Relation Between Stream Temperature and Landscape Characteristics Using Distance Weighted Metrics

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Water Resources Management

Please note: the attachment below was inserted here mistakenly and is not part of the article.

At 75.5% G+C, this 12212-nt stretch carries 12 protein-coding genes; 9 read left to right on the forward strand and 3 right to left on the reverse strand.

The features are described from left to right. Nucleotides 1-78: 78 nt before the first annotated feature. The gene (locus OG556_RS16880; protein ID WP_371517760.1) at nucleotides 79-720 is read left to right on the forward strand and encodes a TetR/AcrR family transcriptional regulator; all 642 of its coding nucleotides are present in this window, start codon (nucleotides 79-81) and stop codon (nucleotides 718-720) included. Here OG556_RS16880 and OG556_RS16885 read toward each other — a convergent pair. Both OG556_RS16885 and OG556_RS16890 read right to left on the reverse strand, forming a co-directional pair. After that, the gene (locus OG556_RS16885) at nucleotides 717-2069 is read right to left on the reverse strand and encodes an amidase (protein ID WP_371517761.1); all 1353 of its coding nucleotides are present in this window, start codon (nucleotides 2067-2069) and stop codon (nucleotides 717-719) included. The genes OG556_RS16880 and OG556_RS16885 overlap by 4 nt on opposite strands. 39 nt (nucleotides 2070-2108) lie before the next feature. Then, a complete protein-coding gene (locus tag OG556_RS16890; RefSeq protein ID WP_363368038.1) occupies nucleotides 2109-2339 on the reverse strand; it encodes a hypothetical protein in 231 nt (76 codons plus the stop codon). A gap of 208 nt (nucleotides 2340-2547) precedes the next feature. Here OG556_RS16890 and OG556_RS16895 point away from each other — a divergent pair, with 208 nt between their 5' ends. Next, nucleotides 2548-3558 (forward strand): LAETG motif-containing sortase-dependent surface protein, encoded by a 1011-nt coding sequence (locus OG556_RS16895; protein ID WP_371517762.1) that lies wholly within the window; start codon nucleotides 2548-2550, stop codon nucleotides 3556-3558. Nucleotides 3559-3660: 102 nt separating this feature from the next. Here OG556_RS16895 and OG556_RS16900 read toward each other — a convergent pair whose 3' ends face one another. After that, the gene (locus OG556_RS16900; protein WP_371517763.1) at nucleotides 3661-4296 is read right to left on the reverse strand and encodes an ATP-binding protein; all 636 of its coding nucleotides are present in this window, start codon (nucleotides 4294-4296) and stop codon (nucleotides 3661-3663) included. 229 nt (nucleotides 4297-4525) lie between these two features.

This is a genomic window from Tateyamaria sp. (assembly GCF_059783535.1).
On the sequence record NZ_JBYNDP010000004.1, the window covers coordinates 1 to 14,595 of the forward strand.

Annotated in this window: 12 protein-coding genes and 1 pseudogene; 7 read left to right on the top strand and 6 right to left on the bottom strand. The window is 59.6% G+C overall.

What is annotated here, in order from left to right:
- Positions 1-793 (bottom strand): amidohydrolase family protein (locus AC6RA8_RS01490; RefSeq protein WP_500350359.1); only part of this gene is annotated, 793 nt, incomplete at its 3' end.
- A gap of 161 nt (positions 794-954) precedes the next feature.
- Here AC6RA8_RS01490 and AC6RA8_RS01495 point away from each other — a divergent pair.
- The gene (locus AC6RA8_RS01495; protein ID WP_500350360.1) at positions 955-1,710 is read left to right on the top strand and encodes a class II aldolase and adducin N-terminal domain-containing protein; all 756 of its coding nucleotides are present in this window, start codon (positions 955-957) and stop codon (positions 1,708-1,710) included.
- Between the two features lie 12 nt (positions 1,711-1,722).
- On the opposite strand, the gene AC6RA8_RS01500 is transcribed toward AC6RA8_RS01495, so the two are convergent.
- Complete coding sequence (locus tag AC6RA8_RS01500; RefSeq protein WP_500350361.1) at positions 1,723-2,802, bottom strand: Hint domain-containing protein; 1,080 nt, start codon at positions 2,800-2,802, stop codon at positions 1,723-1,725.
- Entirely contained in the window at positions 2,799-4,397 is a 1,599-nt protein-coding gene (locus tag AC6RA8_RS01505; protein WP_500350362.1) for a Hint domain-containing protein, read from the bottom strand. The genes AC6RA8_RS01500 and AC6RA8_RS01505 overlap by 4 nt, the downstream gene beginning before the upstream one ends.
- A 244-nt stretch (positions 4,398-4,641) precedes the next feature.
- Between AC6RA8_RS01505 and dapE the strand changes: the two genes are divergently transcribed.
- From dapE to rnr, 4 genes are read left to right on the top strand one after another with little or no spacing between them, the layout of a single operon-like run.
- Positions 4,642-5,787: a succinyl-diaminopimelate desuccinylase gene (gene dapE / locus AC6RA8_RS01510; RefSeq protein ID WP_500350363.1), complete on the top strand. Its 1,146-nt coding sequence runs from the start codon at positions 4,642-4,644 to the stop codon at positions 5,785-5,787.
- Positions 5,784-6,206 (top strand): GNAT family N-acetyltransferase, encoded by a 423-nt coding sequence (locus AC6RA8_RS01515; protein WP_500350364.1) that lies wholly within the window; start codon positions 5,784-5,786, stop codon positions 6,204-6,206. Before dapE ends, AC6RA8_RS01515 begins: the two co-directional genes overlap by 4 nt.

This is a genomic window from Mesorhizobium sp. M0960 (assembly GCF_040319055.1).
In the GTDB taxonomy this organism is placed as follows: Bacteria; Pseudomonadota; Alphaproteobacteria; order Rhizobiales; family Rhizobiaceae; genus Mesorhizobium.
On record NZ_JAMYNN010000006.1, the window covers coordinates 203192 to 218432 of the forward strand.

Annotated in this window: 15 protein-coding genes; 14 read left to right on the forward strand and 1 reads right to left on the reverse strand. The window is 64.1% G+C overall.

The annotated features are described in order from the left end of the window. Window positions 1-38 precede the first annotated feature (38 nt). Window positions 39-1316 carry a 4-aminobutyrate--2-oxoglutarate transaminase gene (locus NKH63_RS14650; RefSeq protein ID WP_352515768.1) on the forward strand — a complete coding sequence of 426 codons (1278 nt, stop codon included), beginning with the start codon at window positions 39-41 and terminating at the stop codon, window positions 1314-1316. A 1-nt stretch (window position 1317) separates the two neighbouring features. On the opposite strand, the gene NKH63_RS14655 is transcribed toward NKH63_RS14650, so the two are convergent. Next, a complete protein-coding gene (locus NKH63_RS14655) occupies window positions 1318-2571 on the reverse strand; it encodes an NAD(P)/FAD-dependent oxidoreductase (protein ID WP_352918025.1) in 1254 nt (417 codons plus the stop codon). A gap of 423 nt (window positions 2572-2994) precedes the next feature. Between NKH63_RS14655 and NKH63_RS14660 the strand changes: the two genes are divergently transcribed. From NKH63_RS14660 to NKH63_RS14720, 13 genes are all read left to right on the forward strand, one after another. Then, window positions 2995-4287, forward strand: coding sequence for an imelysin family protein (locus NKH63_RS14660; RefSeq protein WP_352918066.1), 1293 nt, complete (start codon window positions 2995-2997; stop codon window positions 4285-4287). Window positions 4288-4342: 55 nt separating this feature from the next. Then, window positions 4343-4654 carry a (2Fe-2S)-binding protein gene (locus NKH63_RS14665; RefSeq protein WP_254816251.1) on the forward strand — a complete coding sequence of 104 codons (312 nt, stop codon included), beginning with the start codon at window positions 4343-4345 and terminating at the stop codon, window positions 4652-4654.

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Stream ecosystems have experienced significant negative impacts from land use, resource exploitation, and urban development. Statistical models allow researchers to explore the relations between these landscape variables and stream conditions. Weighting the relevant landscape variables based on hydrologically defined distances offers a potential method of increasing the predictive capacity of statistical models. Using observations from three grouped watersheds in the Portland-Vancouver Metro Area (n = 66), we explored the use of three different weighting schemes against the standard method of weighted areal average. These four different model groups were applied to four stream temperature metrics: mean seven-day moving average maximum daily temperature (Mean7dTmax), number of days exceeding 17.8 °C (Tmax7d >17.8), mean daily range in stream temperature (Mean_DTR), and the coefficient of variation in maximum daily temperature (CV_Tmax) for each month in the 2011 dry season. The results demonstrate mixed effectiveness of the weighting schemes, dependent on both the stream temperature metric being predicted as well as the time scale under investigation. Models for Mean7dTmax showed no benefit from the inclusion of distance weighted metrics, while models for Mean_DTR consistently improved using distance weighted explanatory variables. Trends in the models for Tmax7d > 17.8 and CV_Tmax varied based on temporal scale. Additionally, all model groups demonstrated greater explanatory power in early summer months than in late summer months.